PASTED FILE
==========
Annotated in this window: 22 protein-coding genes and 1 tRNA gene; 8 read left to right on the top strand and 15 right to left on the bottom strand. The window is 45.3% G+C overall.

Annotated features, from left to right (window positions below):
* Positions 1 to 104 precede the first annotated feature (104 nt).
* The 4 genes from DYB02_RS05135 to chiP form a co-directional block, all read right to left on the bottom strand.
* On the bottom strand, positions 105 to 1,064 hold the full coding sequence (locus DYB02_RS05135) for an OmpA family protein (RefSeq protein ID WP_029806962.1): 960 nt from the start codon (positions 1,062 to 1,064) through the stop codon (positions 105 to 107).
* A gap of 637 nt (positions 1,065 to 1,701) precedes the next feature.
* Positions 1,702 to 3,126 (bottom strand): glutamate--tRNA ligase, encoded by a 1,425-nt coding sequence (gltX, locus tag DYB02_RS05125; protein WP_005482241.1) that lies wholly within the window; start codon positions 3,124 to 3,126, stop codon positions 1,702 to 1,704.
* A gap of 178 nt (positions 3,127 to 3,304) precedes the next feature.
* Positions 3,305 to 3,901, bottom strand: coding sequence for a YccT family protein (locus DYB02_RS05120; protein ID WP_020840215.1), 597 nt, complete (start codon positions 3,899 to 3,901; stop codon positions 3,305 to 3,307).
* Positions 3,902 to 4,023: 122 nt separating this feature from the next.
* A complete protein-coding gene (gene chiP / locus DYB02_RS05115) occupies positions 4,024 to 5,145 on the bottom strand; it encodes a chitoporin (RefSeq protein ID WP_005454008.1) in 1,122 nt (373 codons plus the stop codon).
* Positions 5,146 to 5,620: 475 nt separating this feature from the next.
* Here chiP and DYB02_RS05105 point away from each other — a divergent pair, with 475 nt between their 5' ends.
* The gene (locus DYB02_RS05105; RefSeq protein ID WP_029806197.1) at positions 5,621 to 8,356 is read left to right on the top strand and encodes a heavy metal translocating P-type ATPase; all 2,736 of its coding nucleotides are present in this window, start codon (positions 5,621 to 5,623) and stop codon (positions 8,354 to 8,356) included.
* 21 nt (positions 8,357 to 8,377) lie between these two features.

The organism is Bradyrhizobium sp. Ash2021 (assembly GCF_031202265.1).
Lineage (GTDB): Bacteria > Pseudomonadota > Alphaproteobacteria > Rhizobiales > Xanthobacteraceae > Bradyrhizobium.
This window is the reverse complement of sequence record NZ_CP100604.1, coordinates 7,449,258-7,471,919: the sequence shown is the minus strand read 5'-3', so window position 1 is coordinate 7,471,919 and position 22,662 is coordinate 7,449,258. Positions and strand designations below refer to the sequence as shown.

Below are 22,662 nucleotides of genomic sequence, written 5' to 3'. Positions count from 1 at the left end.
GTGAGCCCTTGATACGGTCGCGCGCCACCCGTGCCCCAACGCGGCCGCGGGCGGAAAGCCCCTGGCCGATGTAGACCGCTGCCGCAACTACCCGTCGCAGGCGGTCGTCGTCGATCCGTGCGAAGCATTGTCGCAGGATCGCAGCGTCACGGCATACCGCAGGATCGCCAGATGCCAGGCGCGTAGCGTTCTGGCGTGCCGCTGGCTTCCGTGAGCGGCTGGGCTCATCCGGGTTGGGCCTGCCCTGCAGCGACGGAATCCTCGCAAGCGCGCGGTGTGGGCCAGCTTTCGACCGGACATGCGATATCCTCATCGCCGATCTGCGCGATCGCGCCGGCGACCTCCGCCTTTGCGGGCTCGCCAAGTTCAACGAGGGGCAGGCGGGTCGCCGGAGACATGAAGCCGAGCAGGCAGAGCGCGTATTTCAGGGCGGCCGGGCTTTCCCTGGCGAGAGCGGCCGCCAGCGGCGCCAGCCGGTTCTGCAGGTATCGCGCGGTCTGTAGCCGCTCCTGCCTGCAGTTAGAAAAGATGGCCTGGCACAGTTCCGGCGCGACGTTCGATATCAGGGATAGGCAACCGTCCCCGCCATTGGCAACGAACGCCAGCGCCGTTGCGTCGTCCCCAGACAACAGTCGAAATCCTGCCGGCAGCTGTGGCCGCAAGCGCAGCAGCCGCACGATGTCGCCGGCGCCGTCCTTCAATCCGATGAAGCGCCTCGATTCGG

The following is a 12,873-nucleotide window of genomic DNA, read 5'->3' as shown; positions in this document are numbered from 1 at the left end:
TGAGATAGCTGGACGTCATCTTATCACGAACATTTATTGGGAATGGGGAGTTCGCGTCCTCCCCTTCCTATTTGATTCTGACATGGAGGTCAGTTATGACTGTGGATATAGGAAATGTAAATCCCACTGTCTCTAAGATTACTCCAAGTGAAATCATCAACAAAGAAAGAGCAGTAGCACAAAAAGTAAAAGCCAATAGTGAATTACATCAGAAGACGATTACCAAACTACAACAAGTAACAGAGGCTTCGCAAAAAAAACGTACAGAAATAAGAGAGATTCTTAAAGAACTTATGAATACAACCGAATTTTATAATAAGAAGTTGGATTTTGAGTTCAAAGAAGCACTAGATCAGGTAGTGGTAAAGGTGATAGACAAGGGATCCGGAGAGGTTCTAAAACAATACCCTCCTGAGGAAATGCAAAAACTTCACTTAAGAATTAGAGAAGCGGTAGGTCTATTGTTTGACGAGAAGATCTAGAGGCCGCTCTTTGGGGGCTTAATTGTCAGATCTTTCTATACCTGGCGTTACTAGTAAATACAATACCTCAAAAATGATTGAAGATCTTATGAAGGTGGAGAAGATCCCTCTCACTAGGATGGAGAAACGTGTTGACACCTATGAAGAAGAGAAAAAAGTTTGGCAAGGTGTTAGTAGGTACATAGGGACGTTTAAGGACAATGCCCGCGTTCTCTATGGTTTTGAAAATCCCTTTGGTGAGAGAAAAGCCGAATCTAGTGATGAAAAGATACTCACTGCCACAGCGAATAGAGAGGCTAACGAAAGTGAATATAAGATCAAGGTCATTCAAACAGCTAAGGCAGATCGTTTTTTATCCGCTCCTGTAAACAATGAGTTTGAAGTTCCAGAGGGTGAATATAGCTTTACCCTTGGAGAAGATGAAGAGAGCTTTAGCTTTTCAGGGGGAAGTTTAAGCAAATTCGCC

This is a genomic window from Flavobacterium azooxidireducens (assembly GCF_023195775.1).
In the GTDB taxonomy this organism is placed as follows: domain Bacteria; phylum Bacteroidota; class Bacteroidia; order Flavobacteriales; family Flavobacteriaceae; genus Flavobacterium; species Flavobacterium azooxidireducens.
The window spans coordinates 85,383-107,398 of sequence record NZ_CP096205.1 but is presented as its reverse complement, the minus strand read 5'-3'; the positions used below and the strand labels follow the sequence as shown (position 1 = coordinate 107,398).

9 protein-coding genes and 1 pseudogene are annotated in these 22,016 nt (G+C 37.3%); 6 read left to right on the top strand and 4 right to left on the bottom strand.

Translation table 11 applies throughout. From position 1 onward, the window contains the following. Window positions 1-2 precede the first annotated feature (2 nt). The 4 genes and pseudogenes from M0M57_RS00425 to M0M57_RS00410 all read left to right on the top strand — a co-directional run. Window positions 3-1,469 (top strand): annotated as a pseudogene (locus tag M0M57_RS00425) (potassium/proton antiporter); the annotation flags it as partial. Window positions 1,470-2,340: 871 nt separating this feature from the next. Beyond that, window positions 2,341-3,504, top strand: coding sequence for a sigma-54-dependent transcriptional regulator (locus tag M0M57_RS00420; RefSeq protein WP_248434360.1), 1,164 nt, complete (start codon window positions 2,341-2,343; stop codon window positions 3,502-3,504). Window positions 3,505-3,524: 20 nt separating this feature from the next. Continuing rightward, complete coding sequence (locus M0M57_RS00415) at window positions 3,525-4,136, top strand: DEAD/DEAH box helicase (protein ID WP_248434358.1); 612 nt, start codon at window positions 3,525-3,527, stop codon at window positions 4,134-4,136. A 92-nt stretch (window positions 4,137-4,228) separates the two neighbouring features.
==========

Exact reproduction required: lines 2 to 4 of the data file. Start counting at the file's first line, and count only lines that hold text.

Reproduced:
Annotated features, from left to right (window positions below):
* Positions 1 to 104 precede the first annotated feature (104 nt).
* The 4 genes from DYB02_RS05135 to chiP form a co-directional block, all read right to left on the bottom strand.